> > to have a lot of different @contexts, applying at different places in the JSON 
> > structure.   That advice makes sense to me, because doing so is apt to cause 
> > a lot of confusion.  The @context essentially says how the JSON should be 
> > interpreted, so if you're continually re-defining how the JSON should be 
> > interpreted then that's going to be very confusing.  It can be done, but it's 
> > really not the usage style that's intended.
> 
> oh I agree with this - we want only one. But we want it to follow structure
> since that's how information works - as we understand it. So to me json-ld
> seems unusable in any context I've worked in because it doesn't seem
> to support heirarchy. 
> 
> And, btw, it seems like a very small change to me - in the json fragment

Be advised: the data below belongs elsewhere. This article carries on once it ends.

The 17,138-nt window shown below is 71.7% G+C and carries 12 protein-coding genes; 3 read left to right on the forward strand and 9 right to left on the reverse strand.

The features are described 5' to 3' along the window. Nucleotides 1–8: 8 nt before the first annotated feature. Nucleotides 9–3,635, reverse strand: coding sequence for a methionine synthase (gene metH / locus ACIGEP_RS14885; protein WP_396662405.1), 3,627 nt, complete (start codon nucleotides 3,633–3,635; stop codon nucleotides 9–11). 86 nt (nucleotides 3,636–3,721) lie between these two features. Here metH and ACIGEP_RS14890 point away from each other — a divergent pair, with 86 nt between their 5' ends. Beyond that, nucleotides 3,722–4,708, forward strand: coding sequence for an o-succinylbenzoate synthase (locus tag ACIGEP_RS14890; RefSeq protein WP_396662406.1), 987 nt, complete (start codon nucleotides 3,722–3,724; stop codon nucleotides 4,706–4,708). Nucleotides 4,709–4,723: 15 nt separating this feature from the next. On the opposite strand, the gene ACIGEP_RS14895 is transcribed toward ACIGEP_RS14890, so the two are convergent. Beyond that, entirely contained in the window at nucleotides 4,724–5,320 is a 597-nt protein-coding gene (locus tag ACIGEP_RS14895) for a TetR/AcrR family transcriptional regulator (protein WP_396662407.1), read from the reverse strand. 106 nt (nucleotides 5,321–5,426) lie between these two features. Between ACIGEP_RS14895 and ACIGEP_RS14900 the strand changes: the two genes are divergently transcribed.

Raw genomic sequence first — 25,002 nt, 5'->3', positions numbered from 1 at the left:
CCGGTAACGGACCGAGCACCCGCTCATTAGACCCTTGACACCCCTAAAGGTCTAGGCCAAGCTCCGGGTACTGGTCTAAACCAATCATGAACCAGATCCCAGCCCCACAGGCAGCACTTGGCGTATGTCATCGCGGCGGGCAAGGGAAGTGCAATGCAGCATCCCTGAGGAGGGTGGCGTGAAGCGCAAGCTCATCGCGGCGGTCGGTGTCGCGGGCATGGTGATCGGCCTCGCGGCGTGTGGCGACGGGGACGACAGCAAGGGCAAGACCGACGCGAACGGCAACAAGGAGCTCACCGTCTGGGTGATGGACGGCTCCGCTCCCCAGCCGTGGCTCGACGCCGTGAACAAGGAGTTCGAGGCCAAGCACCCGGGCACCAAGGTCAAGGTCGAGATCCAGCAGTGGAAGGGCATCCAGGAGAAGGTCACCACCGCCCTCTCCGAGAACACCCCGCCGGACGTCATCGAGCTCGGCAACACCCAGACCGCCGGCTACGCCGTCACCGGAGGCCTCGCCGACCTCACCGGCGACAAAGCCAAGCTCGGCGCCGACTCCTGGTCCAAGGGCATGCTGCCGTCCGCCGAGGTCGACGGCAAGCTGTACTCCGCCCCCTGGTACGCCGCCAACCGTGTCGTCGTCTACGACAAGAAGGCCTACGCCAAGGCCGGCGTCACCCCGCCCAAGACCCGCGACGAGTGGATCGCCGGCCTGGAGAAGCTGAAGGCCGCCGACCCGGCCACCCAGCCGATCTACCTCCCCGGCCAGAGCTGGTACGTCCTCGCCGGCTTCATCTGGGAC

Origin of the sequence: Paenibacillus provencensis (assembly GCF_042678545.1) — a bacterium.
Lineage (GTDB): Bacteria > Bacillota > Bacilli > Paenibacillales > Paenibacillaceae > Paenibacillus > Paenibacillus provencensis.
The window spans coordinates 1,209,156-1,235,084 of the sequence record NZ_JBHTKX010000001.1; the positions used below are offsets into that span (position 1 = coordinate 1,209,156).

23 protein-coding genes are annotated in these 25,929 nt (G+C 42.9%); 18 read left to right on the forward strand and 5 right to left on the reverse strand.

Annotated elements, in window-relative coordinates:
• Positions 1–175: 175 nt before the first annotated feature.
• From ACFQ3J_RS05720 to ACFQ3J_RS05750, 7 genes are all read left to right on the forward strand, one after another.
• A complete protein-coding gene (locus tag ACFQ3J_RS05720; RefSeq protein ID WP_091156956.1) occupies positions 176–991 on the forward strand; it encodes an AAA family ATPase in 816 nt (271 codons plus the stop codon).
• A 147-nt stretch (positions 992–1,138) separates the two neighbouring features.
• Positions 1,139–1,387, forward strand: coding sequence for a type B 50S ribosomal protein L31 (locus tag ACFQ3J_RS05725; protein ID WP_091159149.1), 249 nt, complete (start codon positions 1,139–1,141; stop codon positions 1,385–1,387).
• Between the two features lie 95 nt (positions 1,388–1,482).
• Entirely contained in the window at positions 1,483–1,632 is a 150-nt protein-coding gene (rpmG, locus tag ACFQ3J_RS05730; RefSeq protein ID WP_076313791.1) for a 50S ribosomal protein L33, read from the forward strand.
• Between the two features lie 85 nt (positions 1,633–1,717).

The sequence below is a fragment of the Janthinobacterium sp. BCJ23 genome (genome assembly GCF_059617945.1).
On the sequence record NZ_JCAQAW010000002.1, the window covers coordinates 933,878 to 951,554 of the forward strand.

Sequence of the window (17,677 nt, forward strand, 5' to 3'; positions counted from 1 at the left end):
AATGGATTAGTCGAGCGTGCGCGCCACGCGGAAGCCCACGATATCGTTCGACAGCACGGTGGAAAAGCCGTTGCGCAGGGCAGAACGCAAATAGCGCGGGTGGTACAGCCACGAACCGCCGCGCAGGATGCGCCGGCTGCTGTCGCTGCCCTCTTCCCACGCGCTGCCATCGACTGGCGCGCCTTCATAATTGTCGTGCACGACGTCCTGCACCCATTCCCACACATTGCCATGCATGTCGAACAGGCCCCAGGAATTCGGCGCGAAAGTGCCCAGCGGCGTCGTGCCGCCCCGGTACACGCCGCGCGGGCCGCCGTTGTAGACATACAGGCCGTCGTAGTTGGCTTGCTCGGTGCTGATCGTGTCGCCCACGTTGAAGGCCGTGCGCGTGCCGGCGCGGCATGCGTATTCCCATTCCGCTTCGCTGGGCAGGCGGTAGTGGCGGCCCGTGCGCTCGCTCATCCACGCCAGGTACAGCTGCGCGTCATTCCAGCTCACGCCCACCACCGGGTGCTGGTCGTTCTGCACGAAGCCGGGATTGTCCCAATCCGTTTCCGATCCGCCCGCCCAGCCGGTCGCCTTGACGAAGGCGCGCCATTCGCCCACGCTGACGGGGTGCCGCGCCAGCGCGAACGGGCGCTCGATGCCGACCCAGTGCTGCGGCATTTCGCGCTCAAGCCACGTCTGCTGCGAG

> that @context points to (not sure quite what it should be called) you can
> assign a type to each 'term' like @id - well, you could assign the @context
> there, instead of in the instance - 'this term defines a new name resolution
> context'. bingo, we could use json-ld. Unless the intent is that json-ld 
> stands for a particular kind of information layout, one that we can't achieve
> in healthcare, so far as I can see.
> 
> Grahame
> 
> 
> 
> On Sat, Mar 21, 2015 at 1:07 AM, David Booth <david@dbooth.org <mailto:david@dbooth.org>> wrote:
> Hi Grahame,
> 
> On 03/20/2015 07:17 AM, Grahame Grieve wrote:
> hi
> 
> So I've been doing more research on json-ld, and I've come across this
> statement:
> 
> In the example above, the |name|term
> <http://www.w3.org/TR/json-ld/#dfn-term <http://www.w3.org/TR/json-ld/#dfn-term>> is overridden in the more
> deeply nested |details| structure. Note that this is rarely a good
> authoring practice and is typically used when working with legacy
> applications that depend on a specific structure of the JSON object
> <http://www.w3.org/TR/json-ld/#dfn-json-object <http://www.w3.org/TR/json-ld/#dfn-json-object>>.